FOLK TALES: courtesy of Mary Mark Ockerbloom, A Celebration of Women Writers

"The Farmer and the Noses." by Lilian Gask (1865-)
From: Folk Tales From Many Lands. retold by Lilian Gask (1865-). Illustrations by Willy Pogany (1882-1955). New York, T.Y. Crowell & Company [1910] pp. 175-185.

FROM MANY LANDS: courtesy of Mary Mark Ockerbloom, A Celebration of Women Writers


In THE neighbourhood of the City of Prague there once lived a very eccentric farmer, who was reputed to be extremely wealthy. He had a remarkably handsome daughter, with a pair of fine dark eyes, who was a great favourite with many students at a neighbouring University. She would often chat with these when they passed her home in their country rambles, but she never showed more encouragement to one than to the other.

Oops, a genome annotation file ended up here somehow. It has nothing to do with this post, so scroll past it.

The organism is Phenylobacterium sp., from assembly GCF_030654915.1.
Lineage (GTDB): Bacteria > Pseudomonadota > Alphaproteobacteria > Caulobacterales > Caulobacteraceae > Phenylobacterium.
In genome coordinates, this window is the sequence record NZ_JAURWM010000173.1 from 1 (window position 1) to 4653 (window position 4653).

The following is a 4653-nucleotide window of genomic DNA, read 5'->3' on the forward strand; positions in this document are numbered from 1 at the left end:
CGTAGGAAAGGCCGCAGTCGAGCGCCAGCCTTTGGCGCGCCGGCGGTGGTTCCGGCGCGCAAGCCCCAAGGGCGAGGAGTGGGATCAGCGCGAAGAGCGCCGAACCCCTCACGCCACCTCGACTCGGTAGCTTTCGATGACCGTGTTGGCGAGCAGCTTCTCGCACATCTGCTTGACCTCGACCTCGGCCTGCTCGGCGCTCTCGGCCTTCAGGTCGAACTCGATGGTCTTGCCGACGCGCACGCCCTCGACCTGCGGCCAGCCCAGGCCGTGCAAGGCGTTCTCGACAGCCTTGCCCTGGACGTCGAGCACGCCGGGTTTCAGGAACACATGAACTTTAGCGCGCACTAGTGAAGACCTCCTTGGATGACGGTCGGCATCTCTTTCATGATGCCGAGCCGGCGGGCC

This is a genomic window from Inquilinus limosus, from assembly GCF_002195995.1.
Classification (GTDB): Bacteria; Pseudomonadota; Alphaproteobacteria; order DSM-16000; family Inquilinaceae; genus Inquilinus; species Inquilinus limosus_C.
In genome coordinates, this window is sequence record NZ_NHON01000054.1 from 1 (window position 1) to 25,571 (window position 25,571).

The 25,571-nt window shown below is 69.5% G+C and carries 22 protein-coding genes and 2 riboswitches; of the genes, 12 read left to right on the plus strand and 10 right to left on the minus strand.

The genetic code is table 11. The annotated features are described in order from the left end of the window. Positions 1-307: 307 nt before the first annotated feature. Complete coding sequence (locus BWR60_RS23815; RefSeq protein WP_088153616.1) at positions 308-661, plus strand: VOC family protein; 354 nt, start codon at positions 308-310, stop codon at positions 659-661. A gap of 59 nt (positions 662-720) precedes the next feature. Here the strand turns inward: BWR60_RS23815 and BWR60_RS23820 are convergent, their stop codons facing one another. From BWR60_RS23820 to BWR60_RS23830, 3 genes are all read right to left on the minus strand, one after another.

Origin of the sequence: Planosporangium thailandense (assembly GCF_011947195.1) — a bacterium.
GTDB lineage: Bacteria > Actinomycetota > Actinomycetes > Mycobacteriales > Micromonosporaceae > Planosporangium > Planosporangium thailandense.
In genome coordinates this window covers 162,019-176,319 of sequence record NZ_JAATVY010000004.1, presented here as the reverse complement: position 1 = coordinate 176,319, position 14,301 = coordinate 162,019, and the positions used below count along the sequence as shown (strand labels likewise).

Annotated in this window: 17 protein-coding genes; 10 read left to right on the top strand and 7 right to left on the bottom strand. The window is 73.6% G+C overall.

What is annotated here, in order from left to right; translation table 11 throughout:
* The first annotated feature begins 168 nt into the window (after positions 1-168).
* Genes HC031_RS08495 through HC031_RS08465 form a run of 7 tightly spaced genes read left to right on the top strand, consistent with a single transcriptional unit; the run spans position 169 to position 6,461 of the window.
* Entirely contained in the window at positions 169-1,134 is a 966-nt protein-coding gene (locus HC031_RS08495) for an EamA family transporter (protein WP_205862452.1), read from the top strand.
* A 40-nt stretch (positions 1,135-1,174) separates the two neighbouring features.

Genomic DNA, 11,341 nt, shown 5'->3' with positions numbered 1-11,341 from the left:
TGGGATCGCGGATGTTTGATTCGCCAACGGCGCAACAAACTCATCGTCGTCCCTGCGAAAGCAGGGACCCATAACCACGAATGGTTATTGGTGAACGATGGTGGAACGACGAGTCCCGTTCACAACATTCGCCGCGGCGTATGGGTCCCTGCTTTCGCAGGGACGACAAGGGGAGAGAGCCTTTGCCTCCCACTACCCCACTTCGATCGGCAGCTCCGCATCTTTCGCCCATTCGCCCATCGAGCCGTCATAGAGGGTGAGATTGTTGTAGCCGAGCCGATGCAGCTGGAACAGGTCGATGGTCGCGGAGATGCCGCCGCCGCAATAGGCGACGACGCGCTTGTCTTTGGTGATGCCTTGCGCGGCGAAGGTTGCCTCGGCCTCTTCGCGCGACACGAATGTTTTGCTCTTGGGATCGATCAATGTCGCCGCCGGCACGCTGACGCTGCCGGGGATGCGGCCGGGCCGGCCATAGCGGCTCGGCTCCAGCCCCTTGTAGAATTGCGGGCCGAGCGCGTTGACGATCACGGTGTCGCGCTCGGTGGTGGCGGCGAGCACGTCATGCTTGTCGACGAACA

So charming was Theresa, and so rich her father, that the name of her suitors was legion. Theresa knew her own value well, and was not a ripe cherry ready to drop off the branch at a moment's touch. This only enhanced her attraction to her lovers, and several of them agreed upon the ingenious plan of entering her father's service during their vacation as ordinary farm-hands, so that one of their number might thus find an opportunity of winning her maidenly heart.

The farmer was a shrewd old man, and soon discovered their wily plot. For the future, he declared, he would only take servants who agreed to remain in his employment for at least a year, and permit him to cut off the tips of their noses if they became discontented. He, for his part, would agree that he should forfeit the tip of his own nose if he lost his temper with them. Notwithstanding this extraordinary condition, so fascinating was Theresa, and the reputation of his wealth, that several of the University students entered his service.

It was fine sport for the farmer, for he had the youths in the hollow of his hand. By putting upon them unexpected hardships, he surprised them into betraying discontent. He then demanded that they should pay the penalty, and ignominiously dismissed them, minus the tips of their noses.